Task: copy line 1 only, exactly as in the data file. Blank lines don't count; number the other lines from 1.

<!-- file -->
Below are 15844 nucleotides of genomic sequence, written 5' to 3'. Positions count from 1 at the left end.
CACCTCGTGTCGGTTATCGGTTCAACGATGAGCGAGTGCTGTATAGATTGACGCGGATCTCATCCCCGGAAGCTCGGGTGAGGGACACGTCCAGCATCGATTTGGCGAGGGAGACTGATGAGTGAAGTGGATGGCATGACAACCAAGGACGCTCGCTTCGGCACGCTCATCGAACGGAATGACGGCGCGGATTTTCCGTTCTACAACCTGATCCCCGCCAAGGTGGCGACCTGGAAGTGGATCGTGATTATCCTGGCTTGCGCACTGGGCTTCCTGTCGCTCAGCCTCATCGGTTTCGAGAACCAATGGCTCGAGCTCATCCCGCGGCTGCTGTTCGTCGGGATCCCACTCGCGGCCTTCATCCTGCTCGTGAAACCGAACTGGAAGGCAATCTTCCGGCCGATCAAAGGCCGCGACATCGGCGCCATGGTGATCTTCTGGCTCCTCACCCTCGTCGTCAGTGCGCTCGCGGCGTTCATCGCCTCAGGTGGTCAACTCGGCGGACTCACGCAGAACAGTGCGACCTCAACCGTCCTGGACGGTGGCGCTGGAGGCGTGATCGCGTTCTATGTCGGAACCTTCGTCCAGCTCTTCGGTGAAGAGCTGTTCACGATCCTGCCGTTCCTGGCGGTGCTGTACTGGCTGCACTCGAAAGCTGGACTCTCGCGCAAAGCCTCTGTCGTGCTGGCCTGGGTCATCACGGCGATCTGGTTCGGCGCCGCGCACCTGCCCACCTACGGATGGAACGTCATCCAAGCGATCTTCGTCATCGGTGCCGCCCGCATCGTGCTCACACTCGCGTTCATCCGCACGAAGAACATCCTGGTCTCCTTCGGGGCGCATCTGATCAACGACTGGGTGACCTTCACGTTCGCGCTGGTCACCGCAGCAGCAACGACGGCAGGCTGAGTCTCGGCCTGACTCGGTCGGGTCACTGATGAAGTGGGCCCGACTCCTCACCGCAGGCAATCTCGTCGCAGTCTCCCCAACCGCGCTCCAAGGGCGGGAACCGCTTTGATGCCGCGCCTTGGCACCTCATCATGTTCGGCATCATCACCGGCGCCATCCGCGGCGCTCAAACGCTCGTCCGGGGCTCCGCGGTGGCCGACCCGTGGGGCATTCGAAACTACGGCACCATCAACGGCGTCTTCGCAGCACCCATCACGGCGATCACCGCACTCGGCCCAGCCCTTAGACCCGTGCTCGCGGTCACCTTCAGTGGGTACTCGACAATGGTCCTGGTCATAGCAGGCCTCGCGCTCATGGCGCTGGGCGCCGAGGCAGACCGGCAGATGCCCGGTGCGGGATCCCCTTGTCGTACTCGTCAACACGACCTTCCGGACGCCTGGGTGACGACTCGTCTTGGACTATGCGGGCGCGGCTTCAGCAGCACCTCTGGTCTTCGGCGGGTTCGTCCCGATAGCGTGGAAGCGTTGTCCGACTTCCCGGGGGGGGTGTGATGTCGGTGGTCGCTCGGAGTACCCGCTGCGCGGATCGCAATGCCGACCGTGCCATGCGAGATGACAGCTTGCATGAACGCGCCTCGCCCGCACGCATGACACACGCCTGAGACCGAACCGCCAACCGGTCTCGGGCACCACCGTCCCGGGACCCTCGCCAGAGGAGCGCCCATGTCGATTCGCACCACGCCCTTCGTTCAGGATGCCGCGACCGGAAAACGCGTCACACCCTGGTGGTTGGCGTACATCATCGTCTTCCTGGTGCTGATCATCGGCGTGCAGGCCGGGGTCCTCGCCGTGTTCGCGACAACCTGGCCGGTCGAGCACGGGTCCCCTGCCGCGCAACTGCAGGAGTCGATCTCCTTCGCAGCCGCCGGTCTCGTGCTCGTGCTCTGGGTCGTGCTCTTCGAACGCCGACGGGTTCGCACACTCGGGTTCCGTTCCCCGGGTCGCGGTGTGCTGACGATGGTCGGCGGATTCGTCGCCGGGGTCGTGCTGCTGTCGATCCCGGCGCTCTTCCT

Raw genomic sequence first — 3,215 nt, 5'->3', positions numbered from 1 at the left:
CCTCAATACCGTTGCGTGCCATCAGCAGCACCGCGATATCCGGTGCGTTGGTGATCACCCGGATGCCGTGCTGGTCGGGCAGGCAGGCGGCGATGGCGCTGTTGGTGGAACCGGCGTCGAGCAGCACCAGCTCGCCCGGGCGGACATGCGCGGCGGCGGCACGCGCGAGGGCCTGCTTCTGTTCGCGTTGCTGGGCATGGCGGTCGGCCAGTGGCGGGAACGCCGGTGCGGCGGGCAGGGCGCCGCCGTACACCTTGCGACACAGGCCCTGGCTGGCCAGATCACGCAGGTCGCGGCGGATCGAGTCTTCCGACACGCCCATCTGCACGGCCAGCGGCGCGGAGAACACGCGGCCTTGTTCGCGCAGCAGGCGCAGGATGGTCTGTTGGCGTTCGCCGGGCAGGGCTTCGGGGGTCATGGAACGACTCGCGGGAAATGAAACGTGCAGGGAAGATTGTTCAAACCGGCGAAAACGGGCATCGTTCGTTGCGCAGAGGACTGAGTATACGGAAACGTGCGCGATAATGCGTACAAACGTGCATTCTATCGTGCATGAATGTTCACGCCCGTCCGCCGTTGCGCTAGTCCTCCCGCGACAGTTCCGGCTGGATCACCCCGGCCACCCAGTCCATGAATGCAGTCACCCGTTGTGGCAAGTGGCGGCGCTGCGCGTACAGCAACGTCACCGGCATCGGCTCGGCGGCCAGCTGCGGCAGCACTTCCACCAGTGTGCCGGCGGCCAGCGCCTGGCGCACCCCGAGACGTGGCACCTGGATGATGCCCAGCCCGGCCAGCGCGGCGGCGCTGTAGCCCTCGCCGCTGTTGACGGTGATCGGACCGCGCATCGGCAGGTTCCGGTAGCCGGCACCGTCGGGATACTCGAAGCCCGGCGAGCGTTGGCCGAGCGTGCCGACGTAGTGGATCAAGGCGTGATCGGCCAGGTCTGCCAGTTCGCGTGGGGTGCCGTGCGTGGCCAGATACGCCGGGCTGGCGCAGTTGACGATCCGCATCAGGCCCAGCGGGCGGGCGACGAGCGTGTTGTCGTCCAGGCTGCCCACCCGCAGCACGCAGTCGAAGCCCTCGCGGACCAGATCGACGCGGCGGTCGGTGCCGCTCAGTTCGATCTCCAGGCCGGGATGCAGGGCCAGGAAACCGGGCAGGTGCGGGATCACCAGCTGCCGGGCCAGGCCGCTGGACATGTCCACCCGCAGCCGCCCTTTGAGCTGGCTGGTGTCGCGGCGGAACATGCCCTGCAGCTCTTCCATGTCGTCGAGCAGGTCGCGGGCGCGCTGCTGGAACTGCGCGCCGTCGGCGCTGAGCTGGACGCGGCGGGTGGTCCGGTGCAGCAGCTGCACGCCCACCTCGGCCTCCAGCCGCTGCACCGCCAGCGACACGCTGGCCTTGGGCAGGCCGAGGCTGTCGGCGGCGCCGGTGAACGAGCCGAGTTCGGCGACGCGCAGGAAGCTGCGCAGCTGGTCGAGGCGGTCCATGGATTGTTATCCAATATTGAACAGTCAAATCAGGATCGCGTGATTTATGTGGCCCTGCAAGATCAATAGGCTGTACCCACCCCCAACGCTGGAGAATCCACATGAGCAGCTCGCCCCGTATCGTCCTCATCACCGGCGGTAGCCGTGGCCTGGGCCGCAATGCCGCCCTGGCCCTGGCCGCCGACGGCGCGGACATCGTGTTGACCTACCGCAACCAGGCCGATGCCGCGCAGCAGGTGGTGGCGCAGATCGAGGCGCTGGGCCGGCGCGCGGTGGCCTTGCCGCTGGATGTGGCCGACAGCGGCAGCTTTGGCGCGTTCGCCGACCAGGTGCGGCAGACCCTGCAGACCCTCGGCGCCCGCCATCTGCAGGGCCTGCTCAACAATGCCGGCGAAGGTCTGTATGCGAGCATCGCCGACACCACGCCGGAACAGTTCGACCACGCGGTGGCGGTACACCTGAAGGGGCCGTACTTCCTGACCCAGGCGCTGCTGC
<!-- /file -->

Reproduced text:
Below are 15844 nucleotides of genomic sequence, written 5' to 3'. Positions count from 1 at the left end.